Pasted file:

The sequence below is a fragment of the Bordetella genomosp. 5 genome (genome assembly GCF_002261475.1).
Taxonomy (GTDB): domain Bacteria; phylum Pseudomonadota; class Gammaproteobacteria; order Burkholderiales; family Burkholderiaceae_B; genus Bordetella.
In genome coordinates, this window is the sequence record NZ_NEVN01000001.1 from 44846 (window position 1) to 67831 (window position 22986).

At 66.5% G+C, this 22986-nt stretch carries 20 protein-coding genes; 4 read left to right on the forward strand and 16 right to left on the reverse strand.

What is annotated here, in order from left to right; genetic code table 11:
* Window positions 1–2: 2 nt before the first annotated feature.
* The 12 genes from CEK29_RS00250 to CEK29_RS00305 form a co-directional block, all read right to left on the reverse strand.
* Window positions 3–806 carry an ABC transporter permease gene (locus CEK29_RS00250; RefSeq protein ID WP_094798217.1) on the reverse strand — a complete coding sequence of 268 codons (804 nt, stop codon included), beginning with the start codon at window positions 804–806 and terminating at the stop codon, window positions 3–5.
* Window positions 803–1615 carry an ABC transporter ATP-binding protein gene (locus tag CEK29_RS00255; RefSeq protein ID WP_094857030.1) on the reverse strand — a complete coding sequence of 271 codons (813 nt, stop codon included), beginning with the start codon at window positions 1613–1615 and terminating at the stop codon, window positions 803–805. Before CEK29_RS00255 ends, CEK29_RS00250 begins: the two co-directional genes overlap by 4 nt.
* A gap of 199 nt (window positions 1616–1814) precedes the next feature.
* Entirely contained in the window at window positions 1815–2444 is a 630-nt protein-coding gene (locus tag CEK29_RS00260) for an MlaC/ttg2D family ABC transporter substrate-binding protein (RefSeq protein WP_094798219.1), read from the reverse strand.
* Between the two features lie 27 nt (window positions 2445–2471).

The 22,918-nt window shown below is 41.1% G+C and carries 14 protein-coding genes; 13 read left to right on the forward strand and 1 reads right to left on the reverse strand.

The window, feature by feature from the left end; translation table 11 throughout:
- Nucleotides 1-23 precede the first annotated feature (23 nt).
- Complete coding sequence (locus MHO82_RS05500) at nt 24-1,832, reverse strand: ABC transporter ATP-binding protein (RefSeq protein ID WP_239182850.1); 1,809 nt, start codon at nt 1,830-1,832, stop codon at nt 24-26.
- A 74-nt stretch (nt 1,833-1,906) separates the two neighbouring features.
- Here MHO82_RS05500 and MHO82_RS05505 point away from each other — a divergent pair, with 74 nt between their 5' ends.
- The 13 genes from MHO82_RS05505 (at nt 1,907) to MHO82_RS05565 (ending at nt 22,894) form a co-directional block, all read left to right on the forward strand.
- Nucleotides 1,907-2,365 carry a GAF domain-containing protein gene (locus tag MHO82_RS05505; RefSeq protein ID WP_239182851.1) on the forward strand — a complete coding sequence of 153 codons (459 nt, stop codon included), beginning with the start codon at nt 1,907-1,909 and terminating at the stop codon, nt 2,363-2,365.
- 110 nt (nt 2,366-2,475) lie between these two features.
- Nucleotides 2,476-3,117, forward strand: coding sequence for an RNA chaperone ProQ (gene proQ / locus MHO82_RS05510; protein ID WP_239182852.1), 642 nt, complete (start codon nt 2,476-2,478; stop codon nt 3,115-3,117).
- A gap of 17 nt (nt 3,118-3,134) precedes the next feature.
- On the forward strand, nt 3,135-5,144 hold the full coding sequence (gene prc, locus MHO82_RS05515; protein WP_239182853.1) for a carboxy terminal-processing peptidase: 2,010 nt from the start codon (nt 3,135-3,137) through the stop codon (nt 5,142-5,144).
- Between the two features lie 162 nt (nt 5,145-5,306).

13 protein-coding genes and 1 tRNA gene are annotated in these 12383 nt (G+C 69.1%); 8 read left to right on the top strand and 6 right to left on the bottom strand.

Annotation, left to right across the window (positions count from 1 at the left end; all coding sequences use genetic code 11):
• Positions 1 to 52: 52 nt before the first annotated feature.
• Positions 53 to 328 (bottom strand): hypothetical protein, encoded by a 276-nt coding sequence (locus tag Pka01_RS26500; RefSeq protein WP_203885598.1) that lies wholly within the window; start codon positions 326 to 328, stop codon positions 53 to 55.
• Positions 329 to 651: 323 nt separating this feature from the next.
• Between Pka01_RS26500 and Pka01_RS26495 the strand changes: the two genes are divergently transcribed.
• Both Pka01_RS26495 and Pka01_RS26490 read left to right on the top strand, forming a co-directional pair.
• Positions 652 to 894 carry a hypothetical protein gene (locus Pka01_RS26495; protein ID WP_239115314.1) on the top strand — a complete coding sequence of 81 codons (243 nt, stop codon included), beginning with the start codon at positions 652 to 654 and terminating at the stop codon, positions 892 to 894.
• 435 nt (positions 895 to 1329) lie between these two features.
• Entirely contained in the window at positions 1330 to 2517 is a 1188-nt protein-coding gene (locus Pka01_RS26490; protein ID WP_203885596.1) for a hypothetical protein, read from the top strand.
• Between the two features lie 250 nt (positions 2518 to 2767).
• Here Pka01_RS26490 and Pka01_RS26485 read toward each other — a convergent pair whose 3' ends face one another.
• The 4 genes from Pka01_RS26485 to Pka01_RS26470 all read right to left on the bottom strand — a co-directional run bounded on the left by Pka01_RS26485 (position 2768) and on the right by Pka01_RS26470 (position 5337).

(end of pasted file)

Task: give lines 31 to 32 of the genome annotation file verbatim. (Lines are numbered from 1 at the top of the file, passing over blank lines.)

• Between Pka01_RS26500 and Pka01_RS26495 the strand changes: the two genes are divergently transcribed.
• Both Pka01_RS26495 and Pka01_RS26490 read left to right on the top strand, forming a co-directional pair.